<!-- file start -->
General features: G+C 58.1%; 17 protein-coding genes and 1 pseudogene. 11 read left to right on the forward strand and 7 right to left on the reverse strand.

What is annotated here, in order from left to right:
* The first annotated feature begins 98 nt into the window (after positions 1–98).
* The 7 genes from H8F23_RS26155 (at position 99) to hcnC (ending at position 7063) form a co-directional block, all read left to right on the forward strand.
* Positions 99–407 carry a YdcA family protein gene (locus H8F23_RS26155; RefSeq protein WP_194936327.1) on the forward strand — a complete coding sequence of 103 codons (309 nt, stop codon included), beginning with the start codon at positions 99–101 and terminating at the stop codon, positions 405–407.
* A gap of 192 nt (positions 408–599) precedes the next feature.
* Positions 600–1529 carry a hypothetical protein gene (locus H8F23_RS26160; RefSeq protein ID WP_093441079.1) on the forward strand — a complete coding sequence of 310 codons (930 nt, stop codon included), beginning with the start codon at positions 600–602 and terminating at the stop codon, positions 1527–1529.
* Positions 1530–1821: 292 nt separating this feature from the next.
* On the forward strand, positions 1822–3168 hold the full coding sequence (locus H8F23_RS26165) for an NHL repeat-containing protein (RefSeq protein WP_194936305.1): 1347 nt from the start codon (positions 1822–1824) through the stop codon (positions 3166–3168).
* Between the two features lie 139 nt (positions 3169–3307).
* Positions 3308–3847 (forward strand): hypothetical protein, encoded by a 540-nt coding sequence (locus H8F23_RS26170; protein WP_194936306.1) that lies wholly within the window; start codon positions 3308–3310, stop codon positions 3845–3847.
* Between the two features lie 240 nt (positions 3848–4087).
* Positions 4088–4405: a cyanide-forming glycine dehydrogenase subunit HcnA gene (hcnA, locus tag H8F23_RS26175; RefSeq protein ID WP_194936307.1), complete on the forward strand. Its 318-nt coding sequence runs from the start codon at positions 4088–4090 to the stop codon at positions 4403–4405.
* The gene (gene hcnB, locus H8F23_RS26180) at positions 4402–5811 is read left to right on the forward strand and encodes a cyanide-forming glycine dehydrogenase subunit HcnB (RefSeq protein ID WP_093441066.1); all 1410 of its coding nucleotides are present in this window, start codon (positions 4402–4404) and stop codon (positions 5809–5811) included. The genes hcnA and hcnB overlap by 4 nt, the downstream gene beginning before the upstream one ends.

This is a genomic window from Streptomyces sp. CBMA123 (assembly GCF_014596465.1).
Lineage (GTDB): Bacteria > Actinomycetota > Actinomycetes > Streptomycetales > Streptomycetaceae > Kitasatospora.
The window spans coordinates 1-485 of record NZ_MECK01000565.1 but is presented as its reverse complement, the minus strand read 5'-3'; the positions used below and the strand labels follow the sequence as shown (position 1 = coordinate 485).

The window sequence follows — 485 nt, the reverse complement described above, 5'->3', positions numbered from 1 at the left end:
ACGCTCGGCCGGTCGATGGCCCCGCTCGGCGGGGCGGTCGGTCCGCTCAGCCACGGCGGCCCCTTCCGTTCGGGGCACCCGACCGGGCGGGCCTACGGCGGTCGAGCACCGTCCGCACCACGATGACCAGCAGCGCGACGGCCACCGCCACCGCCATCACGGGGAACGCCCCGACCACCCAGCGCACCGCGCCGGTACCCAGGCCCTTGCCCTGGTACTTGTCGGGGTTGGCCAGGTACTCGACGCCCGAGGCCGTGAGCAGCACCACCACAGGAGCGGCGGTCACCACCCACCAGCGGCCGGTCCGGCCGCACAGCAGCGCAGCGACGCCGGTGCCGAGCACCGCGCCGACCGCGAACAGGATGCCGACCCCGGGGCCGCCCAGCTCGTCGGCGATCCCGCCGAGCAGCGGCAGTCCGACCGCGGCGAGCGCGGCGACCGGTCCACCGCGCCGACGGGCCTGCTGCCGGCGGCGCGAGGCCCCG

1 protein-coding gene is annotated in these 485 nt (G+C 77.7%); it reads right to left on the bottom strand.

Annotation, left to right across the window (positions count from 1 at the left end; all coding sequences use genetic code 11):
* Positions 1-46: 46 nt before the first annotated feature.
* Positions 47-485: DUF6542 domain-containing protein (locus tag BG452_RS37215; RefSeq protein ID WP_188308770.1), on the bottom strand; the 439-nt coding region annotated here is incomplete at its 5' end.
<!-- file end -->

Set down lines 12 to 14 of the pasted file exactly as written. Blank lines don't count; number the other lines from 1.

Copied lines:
* Between the two features lie 240 nt (positions 3848–4087).
* Positions 4088–4405: a cyanide-forming glycine dehydrogenase subunit HcnA gene (hcnA, locus tag H8F23_RS26175; RefSeq protein ID WP_194936307.1), complete on the forward strand. Its 318-nt coding sequence runs from the start codon at positions 4088–4090 to the stop codon at positions 4403–4405.
* The gene (gene hcnB, locus H8F23_RS26180) at positions 4402–5811 is read left to right on the forward strand and encodes a cyanide-forming glycine dehydrogenase subunit HcnB (RefSeq protein ID WP_093441066.1); all 1410 of its coding nucleotides are present in this window, start codon (positions 4402–4404) and stop codon (positions 5809–5811) included. The genes hcnA and hcnB overlap by 4 nt, the downstream gene beginning before the upstream one ends.